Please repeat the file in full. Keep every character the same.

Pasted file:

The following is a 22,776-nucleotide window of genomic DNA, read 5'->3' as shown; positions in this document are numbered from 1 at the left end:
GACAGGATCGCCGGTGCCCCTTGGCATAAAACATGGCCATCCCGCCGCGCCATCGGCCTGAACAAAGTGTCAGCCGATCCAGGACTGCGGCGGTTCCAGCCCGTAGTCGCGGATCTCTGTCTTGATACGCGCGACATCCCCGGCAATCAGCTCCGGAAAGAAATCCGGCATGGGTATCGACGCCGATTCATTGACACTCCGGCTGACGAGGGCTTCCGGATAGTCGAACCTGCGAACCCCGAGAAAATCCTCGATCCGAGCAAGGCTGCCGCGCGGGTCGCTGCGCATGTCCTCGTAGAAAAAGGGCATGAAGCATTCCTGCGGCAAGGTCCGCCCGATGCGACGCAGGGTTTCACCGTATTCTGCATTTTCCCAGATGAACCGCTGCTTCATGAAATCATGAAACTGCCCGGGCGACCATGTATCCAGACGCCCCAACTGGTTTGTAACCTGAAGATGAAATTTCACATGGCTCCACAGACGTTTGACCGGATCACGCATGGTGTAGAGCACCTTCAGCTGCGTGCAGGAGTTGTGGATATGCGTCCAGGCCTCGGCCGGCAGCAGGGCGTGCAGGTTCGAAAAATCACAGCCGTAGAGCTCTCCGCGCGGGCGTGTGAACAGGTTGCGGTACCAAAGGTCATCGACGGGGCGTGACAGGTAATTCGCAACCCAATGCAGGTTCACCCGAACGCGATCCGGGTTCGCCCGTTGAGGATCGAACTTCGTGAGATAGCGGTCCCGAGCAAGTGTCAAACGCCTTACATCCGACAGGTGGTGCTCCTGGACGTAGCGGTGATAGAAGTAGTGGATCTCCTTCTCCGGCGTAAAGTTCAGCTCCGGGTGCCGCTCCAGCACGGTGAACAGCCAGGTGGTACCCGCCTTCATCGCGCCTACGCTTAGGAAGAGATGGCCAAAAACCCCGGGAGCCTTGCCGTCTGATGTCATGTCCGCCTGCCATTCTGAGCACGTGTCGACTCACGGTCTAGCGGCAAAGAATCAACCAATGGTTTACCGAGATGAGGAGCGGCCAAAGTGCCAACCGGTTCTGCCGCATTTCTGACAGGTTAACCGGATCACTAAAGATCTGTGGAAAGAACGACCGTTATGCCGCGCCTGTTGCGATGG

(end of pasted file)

The following is a 22,776-nucleotide window of genomic DNA, read 5'->3' as shown; positions in this document are numbered from 1 at the left end:
GACAGGATCGCCGGTGCCCCTTGGCATAAAACATGGCCATCCCGCCGCGCCATCGGCCTGAACAAAGTGTCAGCCGATCCAGGACTGCGGCGGTTCCAGCCCGTAGTCGCGGATCTCTGTCTTGATACGCGCGACATCCCCGGCAATCAGCTCCGGAAAGAAATCCGGCATGGGTATCGACGCCGATTCATTGACACTCCGGCTGACGAGGGCTTCCGGATAGTCGAACCTGCGAACCCCGAGAAAATCCTCGATCCGAGCAAGGCTGCCGCGCGGGTCGCTGCGCATGTCCTCGTAGAAAAAGGGCATGAAGCATTCCTGCGGCAAGGTCCGCCCGATGCGACGCAGGGTTTCACCGTATTCTGCATTTTCCCAGATGAACCGCTGCTTCATGAAATCATGAAACTGCCCGGGCGACCATGTATCCAGACGCCCCAACTGGTTTGTAACCTGAAGATGAAATTTCACATGGCTCCACAGACGTTTGACCGGATCACGCATGGTGTAGAGCACCTTCAGCTGCGTGCAGGAGTTGTGGATATGCGTCCAGGCCTCGGCCGGCAGCAGGGCGTGCAGGTTCGAAAAATCACAGCCGTAGAGCTCTCCGCGCGGGCGTGTGAACAGGTTGCGGTACCAAAGGTCATCGACGGGGCGTGACAGGTAATTCGCAACCCAATGCAGGTTCACCCGAACGCGATCCGGGTTCGCCCGTTGAGGATCGAACTTCGTGAGATAGCGGTCCCGAGCAAGTGTCAAACGCCTTACATCCGACAGGTGGTGCTCCTGGACGTAGCGGTGATAGAAGTAGTGGATCTCCTTCTCCGGCGTAAAGTTCAGCTCCGGGTGCCGCTCCAGCACGGTGAACAGCCAGGTGGTACCCGCCTTCATCGCGCCTACGCTTAGGAAGAGATGGCCAAAAACCCCGGGAGCCTTGCCGTCTGATGTCATGTCCGCCTGCCATTCTGAGCACGTGTCGACTCACGGTCTAGCGGCAAAGAATCAACCAATGGTTTACCGAGATGAGGAGCGGCCAAAGTGCCAACCGGTTCTGCCGCATTTCTGACAGGTTAACCGGATCACTAAAGATCTGTGGAAAGAACGACCGTTATGCCGCGCCTGTTGCGATGG